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Foster Denovo|News & opinion|Opinion|Stock market volatility: Keep calm, and carry on

Stock market volatility: Keep calm, and carry on

It’s inevitable that periodically, stock markets around the world will experience spells of volatility.

The financial press will undoubtedly report the billions ‘wiped off’ the value of pensions and investments, conveniently ignoring the fact that volatility is inevitable and in many respects should be welcomed. It’s your reaction alone which dictates the effect on your financial future.

Change your perspective

The latest example occurred earlier this year.

The FTSE 100 Index fell to its lowest level since April 2017, while worldwide stock markets headed in the same direction. Ironically, the reason was unexpectedly positive economic news, which prompted fears of a spike in inflation and subsequent rises in interest rates.

The ensuing headlines will have done nothing to calm a nervous investor’s blood pressure. However, if volatility is viewed correctly, at worst it should be seen as insignificant and at best as an opportunity.  As Warren Buffet said: “Look at market fluctuations as your friend rather than your enemy; profit from folly rather than participate in it.”

If you found yourself feeling nervous when you turned on the television, logged in to social media or picked up a newspaper, perhaps it’s time to change your perspective. Instead of using up emotional energy worrying about the inevitably volatile nature of the markets, or worse making investment decisions based on short term fluctuations, we recommend taking a step back, observing the bigger picture, taking a calm and considered approach and remembering that once the moment has passed, short-term stock market volatility is almost always of no consequence in the longer term.

Remember the fundamental principles of investing

It’s vital that investors remember the fundamental principles of investing:

  • Over the long term, investors have enjoyed attractive real returns from the world’s stock markets. That’s not something we’ve not been able to say about deposit accounts for many years, which currently guarantee a real-terms loss with interest rates below the level of inflation.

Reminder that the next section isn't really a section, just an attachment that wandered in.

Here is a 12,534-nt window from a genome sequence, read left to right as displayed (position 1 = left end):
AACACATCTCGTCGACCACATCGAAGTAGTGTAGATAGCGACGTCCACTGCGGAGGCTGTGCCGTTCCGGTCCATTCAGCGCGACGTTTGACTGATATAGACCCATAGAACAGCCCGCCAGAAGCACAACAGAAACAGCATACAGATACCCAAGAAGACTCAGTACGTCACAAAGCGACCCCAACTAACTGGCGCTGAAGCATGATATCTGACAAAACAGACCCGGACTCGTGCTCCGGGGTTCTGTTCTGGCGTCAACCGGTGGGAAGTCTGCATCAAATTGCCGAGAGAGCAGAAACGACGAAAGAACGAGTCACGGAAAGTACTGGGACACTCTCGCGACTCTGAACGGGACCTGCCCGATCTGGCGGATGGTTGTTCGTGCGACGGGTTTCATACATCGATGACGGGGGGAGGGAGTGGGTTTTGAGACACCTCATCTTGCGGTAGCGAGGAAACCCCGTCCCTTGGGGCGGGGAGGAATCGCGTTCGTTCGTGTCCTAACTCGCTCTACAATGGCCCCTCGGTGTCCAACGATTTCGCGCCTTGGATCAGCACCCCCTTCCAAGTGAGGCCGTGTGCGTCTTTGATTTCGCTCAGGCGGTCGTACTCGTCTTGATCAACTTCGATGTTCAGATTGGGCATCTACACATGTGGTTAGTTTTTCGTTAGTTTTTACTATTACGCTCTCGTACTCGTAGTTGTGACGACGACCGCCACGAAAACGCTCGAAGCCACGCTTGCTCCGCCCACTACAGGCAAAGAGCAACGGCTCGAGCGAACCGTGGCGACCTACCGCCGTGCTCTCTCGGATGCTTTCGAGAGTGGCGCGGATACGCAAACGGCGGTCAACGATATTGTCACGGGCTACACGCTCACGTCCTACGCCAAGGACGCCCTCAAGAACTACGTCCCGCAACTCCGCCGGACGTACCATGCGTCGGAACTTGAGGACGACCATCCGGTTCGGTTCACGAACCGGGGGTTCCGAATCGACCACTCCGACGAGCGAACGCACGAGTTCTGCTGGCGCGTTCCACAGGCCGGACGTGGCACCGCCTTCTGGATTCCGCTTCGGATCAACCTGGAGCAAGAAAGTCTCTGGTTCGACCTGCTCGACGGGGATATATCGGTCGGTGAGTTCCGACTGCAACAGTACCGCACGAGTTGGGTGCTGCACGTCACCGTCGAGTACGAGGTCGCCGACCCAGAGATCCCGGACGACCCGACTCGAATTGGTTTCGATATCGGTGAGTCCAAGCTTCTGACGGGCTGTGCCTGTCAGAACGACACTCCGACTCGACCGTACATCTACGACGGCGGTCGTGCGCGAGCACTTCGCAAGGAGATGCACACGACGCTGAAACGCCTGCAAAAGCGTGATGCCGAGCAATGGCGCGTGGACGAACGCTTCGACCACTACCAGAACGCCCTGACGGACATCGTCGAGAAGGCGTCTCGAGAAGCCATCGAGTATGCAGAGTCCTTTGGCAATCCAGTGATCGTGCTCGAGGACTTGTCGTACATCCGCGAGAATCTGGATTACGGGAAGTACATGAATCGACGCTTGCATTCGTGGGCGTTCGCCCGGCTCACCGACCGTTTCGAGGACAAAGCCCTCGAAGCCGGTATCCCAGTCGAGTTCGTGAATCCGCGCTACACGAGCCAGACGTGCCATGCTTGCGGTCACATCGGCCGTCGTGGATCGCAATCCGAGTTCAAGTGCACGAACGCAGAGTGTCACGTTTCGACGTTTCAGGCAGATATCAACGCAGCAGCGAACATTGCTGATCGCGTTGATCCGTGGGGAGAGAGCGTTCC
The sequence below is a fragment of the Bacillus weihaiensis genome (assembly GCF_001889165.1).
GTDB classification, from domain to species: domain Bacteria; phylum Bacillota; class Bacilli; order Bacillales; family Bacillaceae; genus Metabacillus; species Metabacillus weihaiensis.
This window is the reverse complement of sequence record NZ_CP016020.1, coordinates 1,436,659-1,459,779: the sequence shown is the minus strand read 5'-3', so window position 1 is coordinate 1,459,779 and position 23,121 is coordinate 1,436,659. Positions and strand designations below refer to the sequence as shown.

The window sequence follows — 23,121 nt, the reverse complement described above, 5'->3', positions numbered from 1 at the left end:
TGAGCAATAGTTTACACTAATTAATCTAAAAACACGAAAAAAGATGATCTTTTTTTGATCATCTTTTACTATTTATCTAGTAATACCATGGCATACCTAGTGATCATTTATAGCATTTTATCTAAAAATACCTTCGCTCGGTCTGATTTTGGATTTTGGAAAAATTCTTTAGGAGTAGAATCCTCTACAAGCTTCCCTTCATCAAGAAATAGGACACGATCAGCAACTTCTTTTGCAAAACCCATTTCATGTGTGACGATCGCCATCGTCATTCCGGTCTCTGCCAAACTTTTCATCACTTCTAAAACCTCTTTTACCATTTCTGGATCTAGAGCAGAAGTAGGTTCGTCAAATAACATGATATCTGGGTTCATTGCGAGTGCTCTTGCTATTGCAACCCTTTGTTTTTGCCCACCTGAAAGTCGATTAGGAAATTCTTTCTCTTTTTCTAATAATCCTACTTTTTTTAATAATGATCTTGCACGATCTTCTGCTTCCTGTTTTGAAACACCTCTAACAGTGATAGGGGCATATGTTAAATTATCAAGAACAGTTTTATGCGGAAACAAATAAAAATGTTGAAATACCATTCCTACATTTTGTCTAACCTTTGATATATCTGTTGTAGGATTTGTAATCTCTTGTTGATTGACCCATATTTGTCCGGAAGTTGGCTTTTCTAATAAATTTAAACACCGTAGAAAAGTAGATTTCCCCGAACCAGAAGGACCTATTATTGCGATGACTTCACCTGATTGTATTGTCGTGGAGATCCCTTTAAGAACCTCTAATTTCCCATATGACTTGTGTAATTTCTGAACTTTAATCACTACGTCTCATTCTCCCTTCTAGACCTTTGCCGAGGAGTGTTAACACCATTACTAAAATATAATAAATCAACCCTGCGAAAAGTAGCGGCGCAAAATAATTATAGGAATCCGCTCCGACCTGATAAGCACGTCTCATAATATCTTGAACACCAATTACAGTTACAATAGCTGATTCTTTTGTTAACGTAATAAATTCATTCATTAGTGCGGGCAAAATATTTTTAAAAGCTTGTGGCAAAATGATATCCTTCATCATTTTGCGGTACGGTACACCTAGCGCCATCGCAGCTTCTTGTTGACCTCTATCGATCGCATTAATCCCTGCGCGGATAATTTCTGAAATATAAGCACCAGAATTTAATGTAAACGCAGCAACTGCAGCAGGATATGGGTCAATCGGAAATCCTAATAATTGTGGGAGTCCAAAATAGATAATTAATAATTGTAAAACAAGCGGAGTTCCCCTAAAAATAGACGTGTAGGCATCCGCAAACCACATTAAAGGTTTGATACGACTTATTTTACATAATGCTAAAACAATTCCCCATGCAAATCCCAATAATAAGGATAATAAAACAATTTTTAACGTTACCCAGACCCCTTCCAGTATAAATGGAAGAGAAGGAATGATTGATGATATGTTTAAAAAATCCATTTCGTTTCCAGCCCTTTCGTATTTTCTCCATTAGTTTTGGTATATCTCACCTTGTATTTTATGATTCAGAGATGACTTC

• Volatility is to be expected from time to time. In fact it’s inevitable, even when the world’s economies are fundamentally strong as they currently are.
  • Trying to time the market (looking for the optimal moment to invest or withdraw capital) is proven to be almost impossible. To be successful you need to get two decisions right; it’s far better to spend time in the market, rather than trying to time the market.

Think long-term

To put it another way, rarely, if ever, should short-term stock market volatility cause you to divert from your long-term financial plan or strategy. Especially if your goals and aspirations remain unchanged.

During periods of volatility, calm heads and clear thinking is called for, with a focus on the long term. Deviating from your chosen course is not what any financial adviser or planner should be recommending.

However, it’s only natural that you may have some concerns, if you do then please speak to your dedicated Partner.

In the meantime, stay calm, stand back from the panic-inducing headlines, and remember the fundamental principles of investing. We’ll leave you with the wise words of Mr Buffett: “During such scary periods, you should never forget two things: First, widespread fear is your friend as an investor, because it serves up bargain purchases. Second, personal fear is your enemy. It will also be unwarranted. Investors who avoid high and unnecessary costs and simply sit for an extended period with a collection of large, conservatively-financed American businesses will almost certainly do well.”

 

The value of your investment can go down as well as up and you may not get back the full amount invested.

Stock market investments do not include the same security of capital which is afforded with a deposit account.

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